The girls rationalized that this was only a 2-player game. (They were playing kitchen with the mulch.) My 5-year-old responds by saying "you shouldn't make up the rules that way!" So true!
So many of our "rules" are just "rules" in our own mind. They are made up and untrue.
Shortly after that moment in time with my daughter, I had an experience of "What should I do?" My son was playing baseball at the time. And I overheard a coach say to one of the 8-year old boys on another team say: "You can't catch, you better be able to hit". All I could think of was "That's not nice." I was deeply conflicted.
I was angry and upset and knew if I heard this person speaking to my child like this there would be hell to pay. As a coach there is no room for insults. Were other people paying attention to what this person was saying to the children on the team? Were they keeping quiet? Do you they recognize the negative affect this could have on an 8-year-old? Was I blowing things out of proportion? Maybe this person was having a bad day? This person wasn't speaking to my kids that way, was it my business? Does anyone care? Do I care even though it wasn't my kid?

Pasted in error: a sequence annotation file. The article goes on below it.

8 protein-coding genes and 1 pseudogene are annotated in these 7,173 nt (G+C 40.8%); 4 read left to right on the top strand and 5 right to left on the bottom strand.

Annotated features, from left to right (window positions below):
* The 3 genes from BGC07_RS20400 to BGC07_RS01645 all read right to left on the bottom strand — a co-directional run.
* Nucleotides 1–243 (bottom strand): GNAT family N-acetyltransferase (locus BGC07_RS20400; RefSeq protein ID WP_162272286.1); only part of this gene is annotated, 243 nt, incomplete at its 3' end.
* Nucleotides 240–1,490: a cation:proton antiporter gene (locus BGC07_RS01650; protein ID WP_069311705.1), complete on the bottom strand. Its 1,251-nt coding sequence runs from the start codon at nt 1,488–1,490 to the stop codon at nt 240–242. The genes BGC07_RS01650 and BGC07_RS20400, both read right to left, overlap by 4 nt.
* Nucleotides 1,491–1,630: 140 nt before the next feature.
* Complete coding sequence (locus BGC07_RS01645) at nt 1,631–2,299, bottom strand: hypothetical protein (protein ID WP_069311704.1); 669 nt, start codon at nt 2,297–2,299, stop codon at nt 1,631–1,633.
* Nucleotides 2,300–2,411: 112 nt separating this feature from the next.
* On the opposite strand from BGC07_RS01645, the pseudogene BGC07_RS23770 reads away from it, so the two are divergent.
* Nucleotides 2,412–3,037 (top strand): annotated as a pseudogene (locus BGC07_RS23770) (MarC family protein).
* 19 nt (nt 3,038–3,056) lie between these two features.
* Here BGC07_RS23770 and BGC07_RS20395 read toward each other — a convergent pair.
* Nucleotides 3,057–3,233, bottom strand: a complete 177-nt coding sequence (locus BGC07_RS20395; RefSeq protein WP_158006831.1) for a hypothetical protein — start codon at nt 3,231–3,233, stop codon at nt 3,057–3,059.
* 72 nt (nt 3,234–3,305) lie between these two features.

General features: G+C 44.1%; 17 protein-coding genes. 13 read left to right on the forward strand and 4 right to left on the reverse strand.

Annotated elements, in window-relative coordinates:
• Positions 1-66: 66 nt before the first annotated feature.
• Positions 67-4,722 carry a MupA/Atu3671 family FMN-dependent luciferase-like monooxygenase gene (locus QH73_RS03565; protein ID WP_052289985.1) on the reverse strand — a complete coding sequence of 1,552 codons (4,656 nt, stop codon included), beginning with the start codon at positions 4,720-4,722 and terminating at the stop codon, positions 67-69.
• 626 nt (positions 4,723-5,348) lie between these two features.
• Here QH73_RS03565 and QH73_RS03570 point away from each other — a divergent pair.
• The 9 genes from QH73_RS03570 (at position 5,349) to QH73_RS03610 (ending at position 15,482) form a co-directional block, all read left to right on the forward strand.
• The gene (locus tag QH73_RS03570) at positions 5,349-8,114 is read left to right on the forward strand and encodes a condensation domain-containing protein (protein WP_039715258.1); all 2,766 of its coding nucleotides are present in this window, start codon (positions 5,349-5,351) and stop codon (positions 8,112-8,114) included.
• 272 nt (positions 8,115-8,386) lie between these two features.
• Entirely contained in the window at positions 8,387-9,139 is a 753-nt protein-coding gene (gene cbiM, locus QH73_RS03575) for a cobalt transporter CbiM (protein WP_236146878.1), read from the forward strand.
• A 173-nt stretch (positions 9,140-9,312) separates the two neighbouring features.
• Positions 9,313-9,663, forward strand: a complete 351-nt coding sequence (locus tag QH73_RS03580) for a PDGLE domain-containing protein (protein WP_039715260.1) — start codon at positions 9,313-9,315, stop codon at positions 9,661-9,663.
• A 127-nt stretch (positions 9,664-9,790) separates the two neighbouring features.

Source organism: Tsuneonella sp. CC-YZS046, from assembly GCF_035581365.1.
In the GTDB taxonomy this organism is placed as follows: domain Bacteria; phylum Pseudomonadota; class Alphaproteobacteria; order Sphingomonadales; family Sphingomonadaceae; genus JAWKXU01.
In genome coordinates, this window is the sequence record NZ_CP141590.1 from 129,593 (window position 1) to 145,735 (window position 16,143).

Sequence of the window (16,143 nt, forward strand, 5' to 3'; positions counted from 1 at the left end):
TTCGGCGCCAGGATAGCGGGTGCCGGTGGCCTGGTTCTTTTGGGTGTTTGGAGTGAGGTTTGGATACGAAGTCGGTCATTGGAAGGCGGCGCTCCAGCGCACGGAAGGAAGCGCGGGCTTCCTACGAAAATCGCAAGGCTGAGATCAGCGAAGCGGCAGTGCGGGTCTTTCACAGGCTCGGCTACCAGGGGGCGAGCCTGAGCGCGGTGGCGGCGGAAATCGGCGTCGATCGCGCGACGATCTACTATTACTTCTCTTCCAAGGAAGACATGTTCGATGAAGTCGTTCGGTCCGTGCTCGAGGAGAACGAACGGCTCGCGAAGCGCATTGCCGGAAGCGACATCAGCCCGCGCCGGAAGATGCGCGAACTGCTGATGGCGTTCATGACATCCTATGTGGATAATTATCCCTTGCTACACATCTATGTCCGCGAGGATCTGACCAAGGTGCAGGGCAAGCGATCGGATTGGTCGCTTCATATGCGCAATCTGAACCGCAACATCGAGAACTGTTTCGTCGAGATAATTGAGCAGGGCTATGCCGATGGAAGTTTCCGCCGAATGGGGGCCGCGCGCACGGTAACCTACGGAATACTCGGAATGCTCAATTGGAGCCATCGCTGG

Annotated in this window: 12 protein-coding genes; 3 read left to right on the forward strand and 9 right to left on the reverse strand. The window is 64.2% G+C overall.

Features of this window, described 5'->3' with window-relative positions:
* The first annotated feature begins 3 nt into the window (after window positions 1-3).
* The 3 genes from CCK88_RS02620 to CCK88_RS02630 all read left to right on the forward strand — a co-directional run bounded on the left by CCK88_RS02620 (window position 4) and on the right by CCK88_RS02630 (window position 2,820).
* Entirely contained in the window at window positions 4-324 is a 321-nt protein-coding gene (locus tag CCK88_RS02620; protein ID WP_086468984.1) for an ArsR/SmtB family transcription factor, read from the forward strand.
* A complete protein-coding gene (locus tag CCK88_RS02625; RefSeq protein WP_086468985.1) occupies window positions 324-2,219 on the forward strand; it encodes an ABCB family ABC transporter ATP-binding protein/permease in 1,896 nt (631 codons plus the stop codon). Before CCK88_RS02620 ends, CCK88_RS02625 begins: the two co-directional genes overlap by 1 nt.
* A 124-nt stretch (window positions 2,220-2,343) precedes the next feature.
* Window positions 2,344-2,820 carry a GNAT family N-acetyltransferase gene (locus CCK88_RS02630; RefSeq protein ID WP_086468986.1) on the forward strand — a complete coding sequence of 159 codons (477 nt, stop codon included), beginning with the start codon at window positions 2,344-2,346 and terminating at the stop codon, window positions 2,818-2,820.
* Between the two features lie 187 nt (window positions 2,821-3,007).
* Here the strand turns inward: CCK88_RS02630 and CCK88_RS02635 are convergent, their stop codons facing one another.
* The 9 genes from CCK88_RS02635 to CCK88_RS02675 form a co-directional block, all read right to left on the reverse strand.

I sat with it for a day....I DID CARE!
This was bothering me. What should I do? What would you do?Sometime you just have to state the obvious. Maybe something will change, maybe it won't. I hope this story can help you to be brave in that moment when you need to say That's just not nice. Take the lead of my 5-year-old. Adults can rationalize all day about a situation, where a child just might know the right thing to do. Can you do the same?
What about me? I did call the league president at the time to let them know my concern.....
You might not have any control of the outcome, but we do have a voice and can say "That's not nice".
Speak up say it's not nice. Maybe as more of us point out the obvious. We will feel more connected and "our collective voice" could be heard saying what needs to be said.
If a 5-year-old can do it, so can you and me!
This blog is a reflection of things going on my life and the world around us. Through yoga we always try to look at things in a different light!